“The London 2012 Olympic Games and Paralympics Games will be the 'greenest' games in history” according to the British Government. Since the Sydney games (2000) there is increasingly a conflating between sports and environmentalism. Indeed, a key factor in London’s securing of the 2012 games was sustainable development and a green legacy; as it promises to addressing climate change, waste, biodiversity, inclusion and healthy living (LOCO website). This sports/environmental discourse also extends to key corporate partnership of the London 2012 Olympic and Paralympics games.
Today sponsors are reconstructing –or at least representing themselves as ecological. Major sponsors EDF Energy have combined sports and environmentalism to create ‘Team Green Britain’. EDF Energy aims to raise awareness of climate change through sports and music events. ‘Team Green Britain’ applies a sports narrative to environmental discourse. Their logo, a ‘green’ union jack flag implies both the sense of nationalism associated with mega-events such as the Olympics, and adds an environmental vernacular to its’ image. Yet, the green union jack is also the logo of ‘Ecotricity’ an energy company which invests in renewable sources. Indeed, Ecotricity have two wind turbines close to the Olympic site in Stratford. This form of ‘green washing’ has been leveled at the Sydney games (Beder 2000) and potentially could impact on London 2012.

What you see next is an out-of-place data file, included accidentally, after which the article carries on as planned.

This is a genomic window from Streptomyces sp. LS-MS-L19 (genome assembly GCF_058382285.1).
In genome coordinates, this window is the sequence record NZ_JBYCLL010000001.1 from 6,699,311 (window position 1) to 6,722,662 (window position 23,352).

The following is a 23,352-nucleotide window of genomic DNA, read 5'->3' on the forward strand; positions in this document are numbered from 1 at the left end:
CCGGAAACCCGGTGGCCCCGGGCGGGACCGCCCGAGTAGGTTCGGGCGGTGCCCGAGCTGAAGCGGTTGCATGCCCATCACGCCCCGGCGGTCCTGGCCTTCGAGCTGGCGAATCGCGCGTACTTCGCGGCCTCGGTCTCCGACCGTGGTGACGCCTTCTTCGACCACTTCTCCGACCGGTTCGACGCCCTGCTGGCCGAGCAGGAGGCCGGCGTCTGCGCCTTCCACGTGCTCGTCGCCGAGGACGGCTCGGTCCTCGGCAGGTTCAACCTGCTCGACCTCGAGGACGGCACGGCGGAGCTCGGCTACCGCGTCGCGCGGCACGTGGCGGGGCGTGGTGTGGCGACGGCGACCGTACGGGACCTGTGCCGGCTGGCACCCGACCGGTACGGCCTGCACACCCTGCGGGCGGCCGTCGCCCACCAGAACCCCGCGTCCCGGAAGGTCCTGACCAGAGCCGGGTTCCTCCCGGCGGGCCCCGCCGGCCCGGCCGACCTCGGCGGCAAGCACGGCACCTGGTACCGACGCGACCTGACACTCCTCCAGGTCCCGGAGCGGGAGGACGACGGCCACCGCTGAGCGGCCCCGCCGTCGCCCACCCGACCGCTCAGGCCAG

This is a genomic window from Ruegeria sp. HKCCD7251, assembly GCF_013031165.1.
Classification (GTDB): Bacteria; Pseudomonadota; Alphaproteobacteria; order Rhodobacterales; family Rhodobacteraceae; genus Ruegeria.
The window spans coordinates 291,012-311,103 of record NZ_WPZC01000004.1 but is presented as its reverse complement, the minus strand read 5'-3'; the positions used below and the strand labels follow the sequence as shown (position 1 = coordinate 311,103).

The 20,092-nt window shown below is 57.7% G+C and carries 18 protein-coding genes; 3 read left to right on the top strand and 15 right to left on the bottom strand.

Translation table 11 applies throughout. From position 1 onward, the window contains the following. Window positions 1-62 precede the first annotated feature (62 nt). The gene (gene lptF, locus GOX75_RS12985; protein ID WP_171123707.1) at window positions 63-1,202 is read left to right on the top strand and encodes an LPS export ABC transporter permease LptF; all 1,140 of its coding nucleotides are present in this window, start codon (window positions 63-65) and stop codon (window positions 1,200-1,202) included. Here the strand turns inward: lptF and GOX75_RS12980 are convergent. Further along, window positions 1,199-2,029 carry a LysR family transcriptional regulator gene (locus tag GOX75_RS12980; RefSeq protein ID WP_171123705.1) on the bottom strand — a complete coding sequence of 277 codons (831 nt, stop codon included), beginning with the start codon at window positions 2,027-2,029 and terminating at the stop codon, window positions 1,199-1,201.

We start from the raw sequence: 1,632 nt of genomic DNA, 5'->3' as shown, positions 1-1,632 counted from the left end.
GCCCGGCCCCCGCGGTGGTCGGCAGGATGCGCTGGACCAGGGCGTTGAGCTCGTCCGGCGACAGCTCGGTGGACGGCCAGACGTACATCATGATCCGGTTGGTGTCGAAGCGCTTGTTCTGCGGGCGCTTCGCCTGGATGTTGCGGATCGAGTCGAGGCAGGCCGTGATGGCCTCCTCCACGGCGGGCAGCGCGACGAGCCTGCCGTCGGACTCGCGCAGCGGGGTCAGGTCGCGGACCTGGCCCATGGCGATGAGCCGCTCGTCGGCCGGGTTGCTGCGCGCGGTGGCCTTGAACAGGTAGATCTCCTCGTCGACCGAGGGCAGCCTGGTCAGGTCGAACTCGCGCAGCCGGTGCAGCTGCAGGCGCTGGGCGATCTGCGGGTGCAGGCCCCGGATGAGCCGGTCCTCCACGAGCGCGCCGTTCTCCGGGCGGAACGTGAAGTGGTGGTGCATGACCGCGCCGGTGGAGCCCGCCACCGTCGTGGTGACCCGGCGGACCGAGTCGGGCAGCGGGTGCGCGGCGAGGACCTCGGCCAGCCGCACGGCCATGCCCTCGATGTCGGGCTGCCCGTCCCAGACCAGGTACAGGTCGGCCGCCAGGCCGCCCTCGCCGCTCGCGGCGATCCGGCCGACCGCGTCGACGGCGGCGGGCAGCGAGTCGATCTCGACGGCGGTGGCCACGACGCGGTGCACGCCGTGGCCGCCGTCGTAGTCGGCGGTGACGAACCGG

This paper will deconstruct how sports narratives, such as nationalism, patriotism, social and cultural success, combined with environmental rhetoric represent ‘Green Britannia’; and ask if 2012 can truly be the ‘greenest games in history’.
|Keywords:||2012, Olympics, London, Sport, Environmentalism, Greenwashing|
Programme Leader BA Sports Journalism/Senior Lecturer, Sports Journalism, University of East London, London, London, UK